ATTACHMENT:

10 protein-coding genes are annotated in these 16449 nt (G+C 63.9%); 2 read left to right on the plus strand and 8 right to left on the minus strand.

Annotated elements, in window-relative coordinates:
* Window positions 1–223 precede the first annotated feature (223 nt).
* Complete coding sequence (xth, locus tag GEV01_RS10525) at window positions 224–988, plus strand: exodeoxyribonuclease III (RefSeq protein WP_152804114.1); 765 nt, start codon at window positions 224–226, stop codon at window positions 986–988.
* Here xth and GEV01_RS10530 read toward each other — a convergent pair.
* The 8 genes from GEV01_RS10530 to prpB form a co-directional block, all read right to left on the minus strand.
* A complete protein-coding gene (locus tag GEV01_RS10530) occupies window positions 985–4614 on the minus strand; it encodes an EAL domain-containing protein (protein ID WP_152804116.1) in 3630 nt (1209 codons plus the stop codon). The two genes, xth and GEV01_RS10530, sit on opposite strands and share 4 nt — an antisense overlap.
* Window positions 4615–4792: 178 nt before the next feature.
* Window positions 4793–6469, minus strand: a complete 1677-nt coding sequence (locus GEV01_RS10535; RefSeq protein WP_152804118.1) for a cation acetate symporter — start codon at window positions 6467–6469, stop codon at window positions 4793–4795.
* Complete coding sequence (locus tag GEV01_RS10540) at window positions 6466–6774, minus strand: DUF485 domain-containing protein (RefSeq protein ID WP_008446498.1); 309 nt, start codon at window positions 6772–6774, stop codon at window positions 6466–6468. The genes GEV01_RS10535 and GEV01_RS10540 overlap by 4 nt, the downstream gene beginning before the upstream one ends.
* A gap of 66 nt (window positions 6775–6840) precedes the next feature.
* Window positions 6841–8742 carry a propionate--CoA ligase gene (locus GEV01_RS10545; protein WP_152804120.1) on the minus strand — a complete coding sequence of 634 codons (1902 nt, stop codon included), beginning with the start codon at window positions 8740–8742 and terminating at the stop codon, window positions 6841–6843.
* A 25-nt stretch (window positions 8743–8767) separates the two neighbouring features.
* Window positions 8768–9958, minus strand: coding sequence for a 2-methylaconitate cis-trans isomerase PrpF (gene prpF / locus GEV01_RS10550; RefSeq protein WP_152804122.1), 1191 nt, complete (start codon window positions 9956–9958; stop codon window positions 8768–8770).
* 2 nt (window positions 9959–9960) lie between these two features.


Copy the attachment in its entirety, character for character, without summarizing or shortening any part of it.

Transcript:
10 protein-coding genes are annotated in these 16449 nt (G+C 63.9%); 2 read left to right on the plus strand and 8 right to left on the minus strand.

Annotated elements, in window-relative coordinates:
* Window positions 1–223 precede the first annotated feature (223 nt).
* Complete coding sequence (xth, locus tag GEV01_RS10525) at window positions 224–988, plus strand: exodeoxyribonuclease III (RefSeq protein WP_152804114.1); 765 nt, start codon at window positions 224–226, stop codon at window positions 986–988.
* Here xth and GEV01_RS10530 read toward each other — a convergent pair.
* The 8 genes from GEV01_RS10530 to prpB form a co-directional block, all read right to left on the minus strand.
* A complete protein-coding gene (locus tag GEV01_RS10530) occupies window positions 985–4614 on the minus strand; it encodes an EAL domain-containing protein (protein ID WP_152804116.1) in 3630 nt (1209 codons plus the stop codon). The two genes, xth and GEV01_RS10530, sit on opposite strands and share 4 nt — an antisense overlap.
* Window positions 4615–4792: 178 nt before the next feature.
* Window positions 4793–6469, minus strand: a complete 1677-nt coding sequence (locus GEV01_RS10535; RefSeq protein WP_152804118.1) for a cation acetate symporter — start codon at window positions 6467–6469, stop codon at window positions 4793–4795.
* Complete coding sequence (locus tag GEV01_RS10540) at window positions 6466–6774, minus strand: DUF485 domain-containing protein (RefSeq protein ID WP_008446498.1); 309 nt, start codon at window positions 6772–6774, stop codon at window positions 6466–6468. The genes GEV01_RS10535 and GEV01_RS10540 overlap by 4 nt, the downstream gene beginning before the upstream one ends.
* A gap of 66 nt (window positions 6775–6840) precedes the next feature.
* Window positions 6841–8742 carry a propionate--CoA ligase gene (locus GEV01_RS10545; protein WP_152804120.1) on the minus strand — a complete coding sequence of 634 codons (1902 nt, stop codon included), beginning with the start codon at window positions 8740–8742 and terminating at the stop codon, window positions 6841–6843.
* A 25-nt stretch (window positions 8743–8767) separates the two neighbouring features.
* Window positions 8768–9958, minus strand: coding sequence for a 2-methylaconitate cis-trans isomerase PrpF (gene prpF / locus GEV01_RS10550; RefSeq protein WP_152804122.1), 1191 nt, complete (start codon window positions 9956–9958; stop codon window positions 8768–8770).
* 2 nt (window positions 9959–9960) lie between these two features.